Home Linux Commands How To Count Files And Directories In Linux: A Beginner’s Guide

How To Count Files And Directories In Linux: A Beginner’s Guide

Linux Command Line Basics: A Guide to Find the Exact Number of Files and Directories from Command line.

By sk
Published: Updated: 999 views

Knowing how to efficiently count files and directories in Linux is a valuable skill for system administrators and anyone who works with large amounts of data. In this guide, I'll share how I use simple command line tools, such as find, wc, and ls, to quickly find the exact number of files and folders in Linux and Unix operating systems.

Let us get started!

Count Files in a Directory using find Command

To count all the files in a given path, including all of its sub-directories, you can use the find command combined with wc -l in your Linux terminal. Here's how you can do it:

1. Open your terminal.

2. Use the following command, replacing /path/to/your/directory with the actual path of your directory:

$ find /path/to/your/directory -type f | wc -l

Let us breakdown the above command and see what each part of the command does:

  • find /path/to/your/directory starts the search within the specified directory.
  • -type f tells find to look for files only (not directories).
  • The | (pipe) passes the output of the find command to the next command.
  • wc -l counts the number of lines in the input it receives, which, due to the use of find, corresponds to the number of files.

This will output the total number of files in the specified directory and all of its sub-directories.

Example:

To count the number of files in Downloads Directory, the command would be:

$ find ~/Downloads -type f | wc -l
5968
Count Files in a Directory from Command line in Linux
Count Files in a Directory from Command line in Linux

As you can see, there are 5968 files in the Downloads directory.

Count Directories using find Command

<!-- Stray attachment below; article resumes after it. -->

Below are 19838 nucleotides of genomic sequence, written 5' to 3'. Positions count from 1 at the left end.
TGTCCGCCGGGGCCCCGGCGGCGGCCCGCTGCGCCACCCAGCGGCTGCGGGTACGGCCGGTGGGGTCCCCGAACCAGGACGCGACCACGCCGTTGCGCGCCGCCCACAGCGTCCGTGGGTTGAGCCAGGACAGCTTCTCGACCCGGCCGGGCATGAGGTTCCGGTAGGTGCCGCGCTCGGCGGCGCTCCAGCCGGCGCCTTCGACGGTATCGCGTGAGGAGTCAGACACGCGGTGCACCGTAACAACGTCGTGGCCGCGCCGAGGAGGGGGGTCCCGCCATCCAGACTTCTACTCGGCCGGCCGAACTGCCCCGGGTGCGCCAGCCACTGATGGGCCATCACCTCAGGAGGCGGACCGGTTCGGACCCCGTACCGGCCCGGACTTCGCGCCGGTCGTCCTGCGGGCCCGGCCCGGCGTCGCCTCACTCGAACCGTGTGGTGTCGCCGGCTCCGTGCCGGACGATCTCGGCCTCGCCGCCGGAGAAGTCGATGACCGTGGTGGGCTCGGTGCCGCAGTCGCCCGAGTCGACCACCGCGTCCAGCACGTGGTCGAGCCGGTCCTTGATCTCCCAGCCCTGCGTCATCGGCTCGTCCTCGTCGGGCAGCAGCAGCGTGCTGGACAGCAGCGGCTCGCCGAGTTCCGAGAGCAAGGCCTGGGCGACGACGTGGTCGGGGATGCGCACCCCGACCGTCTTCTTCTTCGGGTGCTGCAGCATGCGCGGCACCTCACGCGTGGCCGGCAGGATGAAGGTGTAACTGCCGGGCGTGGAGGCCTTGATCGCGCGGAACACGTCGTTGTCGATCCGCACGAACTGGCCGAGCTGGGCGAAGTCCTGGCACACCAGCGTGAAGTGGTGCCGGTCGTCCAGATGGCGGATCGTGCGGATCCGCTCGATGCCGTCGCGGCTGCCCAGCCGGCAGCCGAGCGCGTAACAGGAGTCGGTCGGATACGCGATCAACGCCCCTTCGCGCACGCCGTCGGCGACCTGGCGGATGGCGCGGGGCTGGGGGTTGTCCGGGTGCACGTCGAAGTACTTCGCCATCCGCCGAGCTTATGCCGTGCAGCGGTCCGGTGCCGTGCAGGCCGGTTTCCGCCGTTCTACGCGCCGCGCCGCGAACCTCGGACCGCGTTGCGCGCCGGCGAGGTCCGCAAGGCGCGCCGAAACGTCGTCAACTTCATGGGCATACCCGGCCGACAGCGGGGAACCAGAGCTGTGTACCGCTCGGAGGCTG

In the previous example, we counted the number of files in the given location. What about the directories? Can we use the find command to sub-directories in a specific directory?

Yes, we can use a command line to find the number of sub-directories within a given directory in Linux. You'll use the find command again, but this time you'll look for directories (-type d) instead of files.

$ find /path/to/the/directory -type d | wc -l

Just replace /path/to/the/directory with the actual path. Here's the breakdown of the command:

  • find /path/to/the/directory starts the search within the specified directory.
  • -type d tells find to look for directories only.
  • The | (pipe) passes the output of the find command to the next command.
  • wc -l counts the number of lines in the input it receives, which corresponds to the number of directories found by find.

This command counts all directories including the root directory of the search.

Example:

$ find ~/Downloads -type d | wc -l
563
Count Directories from Command line in Linux
Count Directories from Command line in Linux

As you can see, there 563 sub-directories in the ~/Downloads directory including itself.

If you want to exclude the root directory from the count, simply subtract 1 from the result.

Count Files and Directories with find Command using the maxdepth and mindepth Options

When counting files and directories with the find command in Linux, using the maxdepth and mindepth options effectively can help you target your search precisely and avoid counting unnecessary items.

Here's how you can use these options for counting purposes.

Counting Files within a Specific Depth Range

To count files within a specific range of directory depths, you can specify both mindepth and maxdepth. This is useful when you want to exclude top-level files or dive into specific sub-directory levels.

Example: Count files in the second level of sub-directories only:

$ find /path/to/directory -mindepth 2 -maxdepth 2 -type f | wc -l

This command will count files that are exactly two directories deep from the starting point.

Counting Directories at a Specific Depth

Similarly, to count directories at a specific depth, you can adjust the mindepth and maxdepth options accordingly.

Example: Count directories that are exactly three levels deep:

$ find /path/to/directory -mindepth 3 -maxdepth 3 -type d | wc -l